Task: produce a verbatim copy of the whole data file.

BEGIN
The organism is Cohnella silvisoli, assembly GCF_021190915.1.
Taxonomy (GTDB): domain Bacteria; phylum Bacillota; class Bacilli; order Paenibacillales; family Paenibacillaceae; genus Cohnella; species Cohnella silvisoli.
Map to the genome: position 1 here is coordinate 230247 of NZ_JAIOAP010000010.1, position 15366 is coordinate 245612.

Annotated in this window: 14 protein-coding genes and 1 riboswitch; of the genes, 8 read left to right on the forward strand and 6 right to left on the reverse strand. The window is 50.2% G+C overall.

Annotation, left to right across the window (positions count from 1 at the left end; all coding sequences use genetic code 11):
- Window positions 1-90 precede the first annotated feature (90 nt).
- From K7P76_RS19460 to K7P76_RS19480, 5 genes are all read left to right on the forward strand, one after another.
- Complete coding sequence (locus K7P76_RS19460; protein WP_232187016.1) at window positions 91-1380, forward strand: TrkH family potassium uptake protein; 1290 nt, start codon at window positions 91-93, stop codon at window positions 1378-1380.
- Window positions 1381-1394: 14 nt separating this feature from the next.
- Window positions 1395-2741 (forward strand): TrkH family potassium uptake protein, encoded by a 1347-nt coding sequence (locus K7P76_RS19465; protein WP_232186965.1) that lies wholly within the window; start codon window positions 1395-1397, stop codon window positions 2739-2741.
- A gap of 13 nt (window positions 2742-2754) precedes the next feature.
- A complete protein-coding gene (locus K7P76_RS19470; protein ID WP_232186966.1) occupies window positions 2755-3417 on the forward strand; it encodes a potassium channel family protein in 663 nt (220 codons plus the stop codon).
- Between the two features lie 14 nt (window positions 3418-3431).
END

The organism is Cohnella silvisoli, assembly GCF_021190915.1.
Taxonomy (GTDB): domain Bacteria; phylum Bacillota; class Bacilli; order Paenibacillales; family Paenibacillaceae; genus Cohnella; species Cohnella silvisoli.
Map to the genome: position 1 here is coordinate 230247 of NZ_JAIOAP010000010.1, position 15366 is coordinate 245612.

Annotated in this window: 14 protein-coding genes and 1 riboswitch; of the genes, 8 read left to right on the forward strand and 6 right to left on the reverse strand. The window is 50.2% G+C overall.

Annotation, left to right across the window (positions count from 1 at the left end; all coding sequences use genetic code 11):
- Window positions 1-90 precede the first annotated feature (90 nt).
- From K7P76_RS19460 to K7P76_RS19480, 5 genes are all read left to right on the forward strand, one after another.
- Complete coding sequence (locus K7P76_RS19460; protein WP_232187016.1) at window positions 91-1380, forward strand: TrkH family potassium uptake protein; 1290 nt, start codon at window positions 91-93, stop codon at window positions 1378-1380.
- Window positions 1381-1394: 14 nt separating this feature from the next.
- Window positions 1395-2741 (forward strand): TrkH family potassium uptake protein, encoded by a 1347-nt coding sequence (locus K7P76_RS19465; protein WP_232186965.1) that lies wholly within the window; start codon window positions 1395-1397, stop codon window positions 2739-2741.
- A gap of 13 nt (window positions 2742-2754) precedes the next feature.
- A complete protein-coding gene (locus K7P76_RS19470; protein ID WP_232186966.1) occupies window positions 2755-3417 on the forward strand; it encodes a potassium channel family protein in 663 nt (220 codons plus the stop codon).
- Between the two features lie 14 nt (window positions 3418-3431).